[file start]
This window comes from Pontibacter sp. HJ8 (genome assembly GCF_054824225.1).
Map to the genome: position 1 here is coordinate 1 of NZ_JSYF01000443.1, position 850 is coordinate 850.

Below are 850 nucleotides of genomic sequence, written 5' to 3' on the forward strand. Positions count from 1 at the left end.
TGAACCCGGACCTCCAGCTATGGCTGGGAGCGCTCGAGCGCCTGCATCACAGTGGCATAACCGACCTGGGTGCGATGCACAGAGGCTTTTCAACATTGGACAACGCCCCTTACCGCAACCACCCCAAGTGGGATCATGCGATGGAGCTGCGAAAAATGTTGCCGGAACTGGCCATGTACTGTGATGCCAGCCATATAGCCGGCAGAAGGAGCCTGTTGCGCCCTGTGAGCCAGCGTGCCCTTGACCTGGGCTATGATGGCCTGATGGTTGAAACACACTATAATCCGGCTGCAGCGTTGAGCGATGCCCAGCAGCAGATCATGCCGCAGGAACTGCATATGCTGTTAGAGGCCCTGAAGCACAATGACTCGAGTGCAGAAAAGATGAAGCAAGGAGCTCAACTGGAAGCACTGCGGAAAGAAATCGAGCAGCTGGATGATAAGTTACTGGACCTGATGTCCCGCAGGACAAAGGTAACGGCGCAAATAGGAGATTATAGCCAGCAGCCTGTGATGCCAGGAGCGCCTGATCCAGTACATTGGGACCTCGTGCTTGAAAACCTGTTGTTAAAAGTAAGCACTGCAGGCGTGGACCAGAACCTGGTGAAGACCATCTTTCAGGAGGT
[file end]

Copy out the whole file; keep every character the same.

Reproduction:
This window comes from Pontibacter sp. HJ8 (genome assembly GCF_054824225.1).
Map to the genome: position 1 here is coordinate 1 of NZ_JSYF01000443.1, position 850 is coordinate 850.

Below are 850 nucleotides of genomic sequence, written 5' to 3' on the forward strand. Positions count from 1 at the left end.
TGAACCCGGACCTCCAGCTATGGCTGGGAGCGCTCGAGCGCCTGCATCACAGTGGCATAACCGACCTGGGTGCGATGCACAGAGGCTTTTCAACATTGGACAACGCCCCTTACCGCAACCACCCCAAGTGGGATCATGCGATGGAGCTGCGAAAAATGTTGCCGGAACTGGCCATGTACTGTGATGCCAGCCATATAGCCGGCAGAAGGAGCCTGTTGCGCCCTGTGAGCCAGCGTGCCCTTGACCTGGGCTATGATGGCCTGATGGTTGAAACACACTATAATCCGGCTGCAGCGTTGAGCGATGCCCAGCAGCAGATCATGCCGCAGGAACTGCATATGCTGTTAGAGGCCCTGAAGCACAATGACTCGAGTGCAGAAAAGATGAAGCAAGGAGCTCAACTGGAAGCACTGCGGAAAGAAATCGAGCAGCTGGATGATAAGTTACTGGACCTGATGTCCCGCAGGACAAAGGTAACGGCGCAAATAGGAGATTATAGCCAGCAGCCTGTGATGCCAGGAGCGCCTGATCCAGTACATTGGGACCTCGTGCTTGAAAACCTGTTGTTAAAAGTAAGCACTGCAGGCGTGGACCAGAACCTGGTGAAGACCATCTTTCAGGAGGT